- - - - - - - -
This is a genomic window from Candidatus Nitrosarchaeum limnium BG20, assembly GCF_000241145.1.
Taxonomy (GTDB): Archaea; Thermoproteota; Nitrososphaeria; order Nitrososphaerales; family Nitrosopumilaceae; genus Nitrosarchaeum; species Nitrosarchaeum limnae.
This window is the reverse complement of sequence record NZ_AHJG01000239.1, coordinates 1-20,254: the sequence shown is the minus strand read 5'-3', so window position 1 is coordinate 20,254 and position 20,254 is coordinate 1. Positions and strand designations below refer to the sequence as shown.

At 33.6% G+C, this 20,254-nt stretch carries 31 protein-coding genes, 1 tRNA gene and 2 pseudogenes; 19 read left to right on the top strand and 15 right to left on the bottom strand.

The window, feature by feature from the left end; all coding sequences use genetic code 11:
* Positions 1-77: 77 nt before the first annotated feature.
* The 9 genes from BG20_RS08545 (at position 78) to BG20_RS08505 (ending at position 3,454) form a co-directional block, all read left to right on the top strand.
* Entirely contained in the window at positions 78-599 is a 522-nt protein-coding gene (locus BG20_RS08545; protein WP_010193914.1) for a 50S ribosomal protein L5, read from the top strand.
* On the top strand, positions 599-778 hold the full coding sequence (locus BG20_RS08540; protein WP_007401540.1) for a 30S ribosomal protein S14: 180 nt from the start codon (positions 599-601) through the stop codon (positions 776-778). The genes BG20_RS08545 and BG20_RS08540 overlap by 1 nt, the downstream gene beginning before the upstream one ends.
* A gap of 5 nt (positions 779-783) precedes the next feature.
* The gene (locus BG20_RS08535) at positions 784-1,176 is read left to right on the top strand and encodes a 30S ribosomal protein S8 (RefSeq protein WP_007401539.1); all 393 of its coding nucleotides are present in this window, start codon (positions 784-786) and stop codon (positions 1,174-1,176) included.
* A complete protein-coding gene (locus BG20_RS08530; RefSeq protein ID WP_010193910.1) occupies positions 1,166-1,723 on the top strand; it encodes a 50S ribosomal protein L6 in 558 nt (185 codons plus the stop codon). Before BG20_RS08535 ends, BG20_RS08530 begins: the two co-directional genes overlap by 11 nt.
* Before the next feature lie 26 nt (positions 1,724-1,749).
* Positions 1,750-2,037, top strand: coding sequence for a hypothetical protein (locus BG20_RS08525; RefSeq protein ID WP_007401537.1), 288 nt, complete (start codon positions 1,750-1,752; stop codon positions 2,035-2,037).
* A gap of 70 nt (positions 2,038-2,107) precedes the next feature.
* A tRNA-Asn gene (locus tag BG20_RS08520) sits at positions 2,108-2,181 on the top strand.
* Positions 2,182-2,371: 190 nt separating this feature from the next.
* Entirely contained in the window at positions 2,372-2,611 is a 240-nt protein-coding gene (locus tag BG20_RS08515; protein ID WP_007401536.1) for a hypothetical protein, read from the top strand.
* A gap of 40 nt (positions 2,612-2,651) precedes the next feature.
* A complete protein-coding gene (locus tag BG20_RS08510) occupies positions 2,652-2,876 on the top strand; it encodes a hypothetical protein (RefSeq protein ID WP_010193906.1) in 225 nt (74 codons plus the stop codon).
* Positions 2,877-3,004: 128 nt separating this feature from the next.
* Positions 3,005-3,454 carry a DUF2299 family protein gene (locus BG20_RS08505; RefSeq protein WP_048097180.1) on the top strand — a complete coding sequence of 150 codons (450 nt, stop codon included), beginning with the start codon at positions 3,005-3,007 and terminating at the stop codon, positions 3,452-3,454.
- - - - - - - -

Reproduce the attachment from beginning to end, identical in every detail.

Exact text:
This is a genomic window from Candidatus Nitrosarchaeum limnium BG20, assembly GCF_000241145.1.
Taxonomy (GTDB): Archaea; Thermoproteota; Nitrososphaeria; order Nitrososphaerales; family Nitrosopumilaceae; genus Nitrosarchaeum; species Nitrosarchaeum limnae.
This window is the reverse complement of sequence record NZ_AHJG01000239.1, coordinates 1-20,254: the sequence shown is the minus strand read 5'-3', so window position 1 is coordinate 20,254 and position 20,254 is coordinate 1. Positions and strand designations below refer to the sequence as shown.

At 33.6% G+C, this 20,254-nt stretch carries 31 protein-coding genes, 1 tRNA gene and 2 pseudogenes; 19 read left to right on the top strand and 15 right to left on the bottom strand.

The window, feature by feature from the left end; all coding sequences use genetic code 11:
* Positions 1-77: 77 nt before the first annotated feature.
* The 9 genes from BG20_RS08545 (at position 78) to BG20_RS08505 (ending at position 3,454) form a co-directional block, all read left to right on the top strand.
* Entirely contained in the window at positions 78-599 is a 522-nt protein-coding gene (locus BG20_RS08545; protein WP_010193914.1) for a 50S ribosomal protein L5, read from the top strand.
* On the top strand, positions 599-778 hold the full coding sequence (locus BG20_RS08540; protein WP_007401540.1) for a 30S ribosomal protein S14: 180 nt from the start codon (positions 599-601) through the stop codon (positions 776-778). The genes BG20_RS08545 and BG20_RS08540 overlap by 1 nt, the downstream gene beginning before the upstream one ends.
* A gap of 5 nt (positions 779-783) precedes the next feature.
* The gene (locus BG20_RS08535) at positions 784-1,176 is read left to right on the top strand and encodes a 30S ribosomal protein S8 (RefSeq protein WP_007401539.1); all 393 of its coding nucleotides are present in this window, start codon (positions 784-786) and stop codon (positions 1,174-1,176) included.
* A complete protein-coding gene (locus BG20_RS08530; RefSeq protein ID WP_010193910.1) occupies positions 1,166-1,723 on the top strand; it encodes a 50S ribosomal protein L6 in 558 nt (185 codons plus the stop codon). Before BG20_RS08535 ends, BG20_RS08530 begins: the two co-directional genes overlap by 11 nt.
* Before the next feature lie 26 nt (positions 1,724-1,749).
* Positions 1,750-2,037, top strand: coding sequence for a hypothetical protein (locus BG20_RS08525; RefSeq protein ID WP_007401537.1), 288 nt, complete (start codon positions 1,750-1,752; stop codon positions 2,035-2,037).
* A gap of 70 nt (positions 2,038-2,107) precedes the next feature.
* A tRNA-Asn gene (locus tag BG20_RS08520) sits at positions 2,108-2,181 on the top strand.
* Positions 2,182-2,371: 190 nt separating this feature from the next.
* Entirely contained in the window at positions 2,372-2,611 is a 240-nt protein-coding gene (locus tag BG20_RS08515; protein ID WP_007401536.1) for a hypothetical protein, read from the top strand.
* A gap of 40 nt (positions 2,612-2,651) precedes the next feature.
* A complete protein-coding gene (locus tag BG20_RS08510) occupies positions 2,652-2,876 on the top strand; it encodes a hypothetical protein (RefSeq protein ID WP_010193906.1) in 225 nt (74 codons plus the stop codon).
* Positions 2,877-3,004: 128 nt separating this feature from the next.
* Positions 3,005-3,454 carry a DUF2299 family protein gene (locus BG20_RS08505; RefSeq protein WP_048097180.1) on the top strand — a complete coding sequence of 150 codons (450 nt, stop codon included), beginning with the start codon at positions 3,005-3,007 and terminating at the stop codon, positions 3,452-3,454.